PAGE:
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Strategic Planning

Strategic plans set the direction of an institution by establishing the goals and objectives it wishes to achieve within a set time frame (typically five years). Strategic plans also include the strategies and benchmarks the institution plans to employ to measure their results and return on investment (ROI). Traditional strategic planning models include a top-down approach which top leadership committees create the plan and try to “sell” it to the rest of the institution. Often times, the strategic plan is met with fierce resistance by personnel who do not agree with the changes being imposed – making implementation and sustaining positive change difficult.

We employ a strategic planning model that is infused with the process and principles of Appreciative Inquiry. Utilizing an appreciative approach to strategic planning will allow your institutions to experience a strengths-based process and acquire a set of tools designed to help build a shared vision from all perspectives within the organization and create an energy, commitment, and momentum for the strategic plan for the years ahead.

Beyond being an organizational development process, Appreciative Inquiry is an approach to strategic planning and positive change that has been used successfully in schools and universities, governmental agencies, non-profit organizations, communities, and corporations all around the world. It is broad-based, highly participative, and energizing. Appreciative Inquiry builds new skills in stakeholders, develops new leaders, encourages a culture of inquiry, and helps create shared vision and purpose for your organization by building on your core values and strengths. Perhaps most importantly — Appreciative Inquiry leads to action, commitment, and results.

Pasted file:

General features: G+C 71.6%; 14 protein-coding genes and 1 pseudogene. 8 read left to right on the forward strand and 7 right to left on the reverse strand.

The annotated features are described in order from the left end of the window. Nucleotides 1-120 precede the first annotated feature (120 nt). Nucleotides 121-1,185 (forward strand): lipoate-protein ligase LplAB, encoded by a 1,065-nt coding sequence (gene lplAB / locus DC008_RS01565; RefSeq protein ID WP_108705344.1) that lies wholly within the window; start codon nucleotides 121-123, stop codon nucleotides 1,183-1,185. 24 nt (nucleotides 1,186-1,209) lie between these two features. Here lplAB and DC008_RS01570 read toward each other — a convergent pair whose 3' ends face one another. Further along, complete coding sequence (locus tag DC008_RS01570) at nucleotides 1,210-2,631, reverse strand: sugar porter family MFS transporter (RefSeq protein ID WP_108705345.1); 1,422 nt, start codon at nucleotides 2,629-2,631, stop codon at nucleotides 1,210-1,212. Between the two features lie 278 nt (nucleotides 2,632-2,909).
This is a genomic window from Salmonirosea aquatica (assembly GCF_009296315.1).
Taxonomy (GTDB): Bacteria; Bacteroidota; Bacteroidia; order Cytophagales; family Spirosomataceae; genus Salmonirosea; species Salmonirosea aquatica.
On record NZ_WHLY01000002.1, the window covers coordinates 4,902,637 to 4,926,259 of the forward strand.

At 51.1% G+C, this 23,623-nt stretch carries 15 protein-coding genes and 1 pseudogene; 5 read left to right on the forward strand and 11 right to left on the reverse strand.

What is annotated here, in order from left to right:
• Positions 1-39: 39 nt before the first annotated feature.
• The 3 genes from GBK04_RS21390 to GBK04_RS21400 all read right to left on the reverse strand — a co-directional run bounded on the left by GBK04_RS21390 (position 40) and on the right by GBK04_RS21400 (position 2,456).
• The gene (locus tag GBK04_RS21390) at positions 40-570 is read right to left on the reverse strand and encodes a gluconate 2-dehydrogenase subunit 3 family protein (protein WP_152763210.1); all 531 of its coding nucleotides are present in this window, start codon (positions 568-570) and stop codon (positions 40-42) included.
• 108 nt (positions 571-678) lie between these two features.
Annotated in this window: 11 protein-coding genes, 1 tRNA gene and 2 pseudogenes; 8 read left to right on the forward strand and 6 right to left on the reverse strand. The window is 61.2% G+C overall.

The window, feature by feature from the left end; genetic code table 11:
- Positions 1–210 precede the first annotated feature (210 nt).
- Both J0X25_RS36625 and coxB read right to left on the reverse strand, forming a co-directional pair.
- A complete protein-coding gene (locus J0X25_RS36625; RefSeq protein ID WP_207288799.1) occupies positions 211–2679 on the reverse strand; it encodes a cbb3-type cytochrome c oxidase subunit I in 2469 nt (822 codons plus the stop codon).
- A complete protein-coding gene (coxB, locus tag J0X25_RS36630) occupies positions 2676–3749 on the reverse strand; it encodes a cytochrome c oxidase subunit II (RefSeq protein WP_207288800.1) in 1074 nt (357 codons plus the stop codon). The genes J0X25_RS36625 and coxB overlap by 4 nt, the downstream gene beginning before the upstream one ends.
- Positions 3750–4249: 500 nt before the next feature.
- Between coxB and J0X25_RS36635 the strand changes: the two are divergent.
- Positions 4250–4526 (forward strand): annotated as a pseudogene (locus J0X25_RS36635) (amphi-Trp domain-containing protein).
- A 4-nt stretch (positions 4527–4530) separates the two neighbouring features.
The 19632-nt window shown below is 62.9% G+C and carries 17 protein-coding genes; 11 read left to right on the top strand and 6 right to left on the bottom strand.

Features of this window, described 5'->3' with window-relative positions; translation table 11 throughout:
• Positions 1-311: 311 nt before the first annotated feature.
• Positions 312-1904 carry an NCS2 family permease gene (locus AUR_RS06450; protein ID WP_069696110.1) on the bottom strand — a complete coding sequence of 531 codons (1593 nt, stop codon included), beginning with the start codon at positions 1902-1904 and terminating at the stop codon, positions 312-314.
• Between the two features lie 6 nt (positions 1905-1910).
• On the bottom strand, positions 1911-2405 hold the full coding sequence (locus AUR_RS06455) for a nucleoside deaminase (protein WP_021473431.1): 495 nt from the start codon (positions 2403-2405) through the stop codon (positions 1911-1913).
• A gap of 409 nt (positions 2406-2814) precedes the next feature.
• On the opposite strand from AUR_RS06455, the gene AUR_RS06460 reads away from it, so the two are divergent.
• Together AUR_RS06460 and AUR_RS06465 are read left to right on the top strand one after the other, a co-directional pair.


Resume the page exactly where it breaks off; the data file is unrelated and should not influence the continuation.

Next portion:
Developing your organization’s next strategic plan with Appreciative Inquiry will provide executives, executive teams, and planning committees an overview of how Appreciative Inquiry works and answer key questions:

  • How is Appreciative Inquiry different from other planning processes?
  • What resources does planning with Appreciative Inquiry require?
  • Who gets involved and how?
  • How long does it take?
  • What is an Appreciative Inquiry “Summit”? Is it necessary and how does my organization host one?
  • How do I write a strategic plan using Appreciative Inquiry?

Outline:

  1. How is Appreciative Inquiry different from other planning processes?
    • Strengths-Based vs. Deficit-Based
    • The Wholeness Principle
    • Broad directions vs. Narrow objectives
    • The role of data
  2. Elements of an Appreciative Inquiry Strategic Planning process
    • Get Ready!
      1. Creating a Core Team
      2. Introducing Ai to your organization
    • Get Set!
      1. Pre-Summit Community Interviews
      2. The Appreciative Inquiry Summit
      3. Writing the Strategic Plan
    • Go!
      1. Implementing the Plan
      2. Building an Appreciative Culture

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